Traditional mortgage down payments have always been 10 to 25 percent of the total purchase price of the property. more
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Qualifying for a home mortgage with a bankruptcy on your credit history requires time and money. Yet by understanding the requirements to get a mortgage after a bankruptcy and by carefully rebuilding your credit standing, you can apply for a loan and buy a home.
Your Credit Score
The three main U.S. credit bureaus--Equifax, Experian and TransUnion--maintain your credit history. Using that history, plus its own proprietary equation, the Fair Isaac Corp. calculates your FICO credit score somewhere between 850 and 300 points. Anything above 700 points is good to excellent, with... more
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In addition to mortgage loans for home purchases, there are also other loans available for various purposes that use the home for collateral.
Mortgage interest rates are determined by credit history strength, the number of points you pay, the size of your down payment and the type of loan program you choose.
Obtaining funding is crucial to buying a home. This requires applying for a mortgage, choosing a house that meets the appraisal standards, and determining the amount of the down payment.
There are dozens of different types of mortgage loan programs. They have been created to suit the varying needs of homebuyers.
When making a big move, it's essential to find out as much as possible about the schools, the neighborhoods, the housing costs and the community resources.
It is important to understand the truth about home equity loans so that you don't run into future problems. Lenders may not tell you the entire story when you seek to borrow on the equity of your home. Before you consider taking this step, consider the following information about home equity loans. more
FHA (Federal Housing Administration) loans are very flexible, and you may qualify for an FHA loan with bad credit. more
- Alternatives to Getting a 2nd Mortgage
- 3 Reasons Banks Reject Short Sales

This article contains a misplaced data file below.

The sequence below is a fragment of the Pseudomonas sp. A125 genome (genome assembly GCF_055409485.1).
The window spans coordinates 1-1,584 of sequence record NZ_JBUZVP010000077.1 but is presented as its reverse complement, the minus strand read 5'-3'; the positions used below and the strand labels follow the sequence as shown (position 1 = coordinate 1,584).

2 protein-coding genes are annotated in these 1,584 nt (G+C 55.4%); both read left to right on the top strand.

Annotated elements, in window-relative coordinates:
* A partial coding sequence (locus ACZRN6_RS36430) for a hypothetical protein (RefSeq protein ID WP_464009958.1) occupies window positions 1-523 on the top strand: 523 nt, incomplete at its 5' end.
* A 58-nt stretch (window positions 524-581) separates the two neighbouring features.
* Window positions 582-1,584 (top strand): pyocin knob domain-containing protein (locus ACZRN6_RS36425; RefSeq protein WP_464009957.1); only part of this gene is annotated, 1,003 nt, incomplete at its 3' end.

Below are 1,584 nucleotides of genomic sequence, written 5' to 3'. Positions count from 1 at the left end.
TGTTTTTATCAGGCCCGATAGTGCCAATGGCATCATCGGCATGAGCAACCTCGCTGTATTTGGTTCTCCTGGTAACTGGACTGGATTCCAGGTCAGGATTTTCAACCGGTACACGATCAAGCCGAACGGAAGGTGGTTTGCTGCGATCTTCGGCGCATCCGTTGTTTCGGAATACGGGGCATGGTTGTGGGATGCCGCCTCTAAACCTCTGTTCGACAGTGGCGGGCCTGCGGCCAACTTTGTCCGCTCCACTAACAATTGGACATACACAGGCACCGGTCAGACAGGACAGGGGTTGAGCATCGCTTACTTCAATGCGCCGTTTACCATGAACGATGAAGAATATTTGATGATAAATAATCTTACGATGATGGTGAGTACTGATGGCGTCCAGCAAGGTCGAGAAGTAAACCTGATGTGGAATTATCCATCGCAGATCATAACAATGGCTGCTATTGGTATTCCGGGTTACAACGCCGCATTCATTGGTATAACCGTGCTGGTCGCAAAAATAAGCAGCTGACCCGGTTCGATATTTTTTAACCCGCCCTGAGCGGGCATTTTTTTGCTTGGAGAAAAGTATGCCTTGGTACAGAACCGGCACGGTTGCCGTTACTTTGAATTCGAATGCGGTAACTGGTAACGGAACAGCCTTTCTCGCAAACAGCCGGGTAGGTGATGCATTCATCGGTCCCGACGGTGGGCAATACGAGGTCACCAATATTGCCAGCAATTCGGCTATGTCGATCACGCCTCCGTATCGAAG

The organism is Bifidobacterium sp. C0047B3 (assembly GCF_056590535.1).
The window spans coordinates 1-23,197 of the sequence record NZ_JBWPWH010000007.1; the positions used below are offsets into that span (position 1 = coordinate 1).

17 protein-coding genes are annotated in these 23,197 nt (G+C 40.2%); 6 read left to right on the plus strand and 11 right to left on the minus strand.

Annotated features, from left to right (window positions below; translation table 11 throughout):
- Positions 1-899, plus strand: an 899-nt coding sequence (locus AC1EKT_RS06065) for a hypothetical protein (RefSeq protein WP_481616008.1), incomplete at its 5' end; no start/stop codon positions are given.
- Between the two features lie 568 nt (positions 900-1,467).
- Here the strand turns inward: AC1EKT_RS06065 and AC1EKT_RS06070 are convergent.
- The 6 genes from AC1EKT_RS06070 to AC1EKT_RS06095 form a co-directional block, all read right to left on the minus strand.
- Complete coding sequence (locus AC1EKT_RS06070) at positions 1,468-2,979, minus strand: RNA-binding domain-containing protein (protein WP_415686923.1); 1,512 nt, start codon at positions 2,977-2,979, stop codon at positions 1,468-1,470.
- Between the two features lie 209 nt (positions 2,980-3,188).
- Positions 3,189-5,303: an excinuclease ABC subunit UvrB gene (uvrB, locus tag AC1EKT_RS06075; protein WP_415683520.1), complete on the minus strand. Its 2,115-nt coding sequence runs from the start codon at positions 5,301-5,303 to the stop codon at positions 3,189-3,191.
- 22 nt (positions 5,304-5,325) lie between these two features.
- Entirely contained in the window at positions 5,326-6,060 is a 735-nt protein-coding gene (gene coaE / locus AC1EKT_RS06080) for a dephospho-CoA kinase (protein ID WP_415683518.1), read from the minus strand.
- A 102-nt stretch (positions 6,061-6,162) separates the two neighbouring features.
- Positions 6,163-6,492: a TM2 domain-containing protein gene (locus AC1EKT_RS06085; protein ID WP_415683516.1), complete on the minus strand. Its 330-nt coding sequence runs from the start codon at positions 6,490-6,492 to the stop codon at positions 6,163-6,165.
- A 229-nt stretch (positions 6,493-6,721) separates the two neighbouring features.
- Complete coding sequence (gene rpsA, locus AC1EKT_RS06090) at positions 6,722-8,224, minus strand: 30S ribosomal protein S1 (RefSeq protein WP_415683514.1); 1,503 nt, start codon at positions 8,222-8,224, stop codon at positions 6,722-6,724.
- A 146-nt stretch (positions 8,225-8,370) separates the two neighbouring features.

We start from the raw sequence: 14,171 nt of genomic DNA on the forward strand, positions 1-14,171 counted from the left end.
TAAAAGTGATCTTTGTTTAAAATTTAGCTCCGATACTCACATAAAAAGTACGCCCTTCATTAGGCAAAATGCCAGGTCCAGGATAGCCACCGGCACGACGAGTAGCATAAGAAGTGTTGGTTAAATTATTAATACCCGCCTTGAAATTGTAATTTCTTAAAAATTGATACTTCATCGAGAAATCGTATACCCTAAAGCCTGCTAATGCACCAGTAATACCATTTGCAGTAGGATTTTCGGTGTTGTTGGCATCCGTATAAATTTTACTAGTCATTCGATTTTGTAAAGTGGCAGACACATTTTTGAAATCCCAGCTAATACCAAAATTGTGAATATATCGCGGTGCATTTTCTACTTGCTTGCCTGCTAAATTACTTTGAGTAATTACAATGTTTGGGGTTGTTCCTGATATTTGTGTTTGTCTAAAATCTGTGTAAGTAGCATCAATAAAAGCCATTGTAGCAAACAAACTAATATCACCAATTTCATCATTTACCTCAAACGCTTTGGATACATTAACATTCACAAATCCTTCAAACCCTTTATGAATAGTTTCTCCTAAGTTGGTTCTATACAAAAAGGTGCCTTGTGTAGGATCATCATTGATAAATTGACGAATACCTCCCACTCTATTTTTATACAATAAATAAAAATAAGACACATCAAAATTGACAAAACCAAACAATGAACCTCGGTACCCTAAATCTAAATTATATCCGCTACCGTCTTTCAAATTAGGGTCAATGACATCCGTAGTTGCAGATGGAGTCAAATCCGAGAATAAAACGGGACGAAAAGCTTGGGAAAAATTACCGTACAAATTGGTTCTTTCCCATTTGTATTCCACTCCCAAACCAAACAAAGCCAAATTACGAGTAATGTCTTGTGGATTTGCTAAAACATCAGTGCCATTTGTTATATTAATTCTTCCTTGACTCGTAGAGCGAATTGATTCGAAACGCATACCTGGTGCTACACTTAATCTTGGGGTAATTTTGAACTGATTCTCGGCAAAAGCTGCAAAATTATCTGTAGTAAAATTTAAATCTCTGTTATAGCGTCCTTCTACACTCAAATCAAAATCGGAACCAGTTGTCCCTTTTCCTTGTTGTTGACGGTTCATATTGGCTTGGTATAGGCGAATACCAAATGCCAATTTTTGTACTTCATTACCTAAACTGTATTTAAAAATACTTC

- FHA Eligibility with Bankruptcy and Foreclosure
- FHA Loans for a First-Time Home Buyer
- Second Mortgages: Advantages and Disadvantages
- Appraisal Basics
- Short Selling a Rental Property
- What To Do When Mortgages Default
- 3 Factors that Can Negatively Affect Your Mortgage Application
- 3 Common Short Sale Mistakes
- 3 Warning Signs of Loan Modification Scams
- Should You Refinance? Make Sure the Timing is Right
- Low Down Payment Loan Qualification
- Home Equity Loans for People with Bad Credit
The Mortgage101 Blog
Breaking a four-month streak of increases, existing U.S. home sales reversed course in August, according to the National Association of Realtors, even as mortgage interest rates and total inventory fell. Sales of existing homes, including single family homes, townhomes, condos and co-ops, fell 1.8 percent in August to a seasonally adjusted annual pace of 5.05 million, down from July’s 5.14 million rate. Compared with August 2013, sales are down 5.3 percent from the 5.33 million level. “There was a marked decline in all-cash sales from investors,” said NAR chief economist Lawrence Yun in a statement. “On the positive side, first-time buyers have a better chance of purchasing a home now that bidding wars are receding and supply constraints have significantly eased in many parts of the country.” Housing inventory dropped 1.7 percent to 2.31 million existing homes for sale, a 5.5-month supply at the current sales rate. And although inventory declined in August, the number of homes for sale was still up 4.5 percent from last year where there were only2.21 million available properties. Home prices fell for the second month in a row, declining to a median price of $219,800, down from July’s $221,600, but the median is 4.8 percent above the year before. August is the 30th straight month of year-over-year price increases. All-cash sales (typically made by investors) fell to 23 percent of all sales in August, down from 29 percent in July and falling to the lowest percentage since December 2009. Meanwhile, Freddie Mac reported that the average interest rate on a 30-year fixed rate mortgage decreased to 4.12 percent from 4.13 percent in July. Rates have jumped slightly since August, but probably not enough to have a significant effect on September home sales. more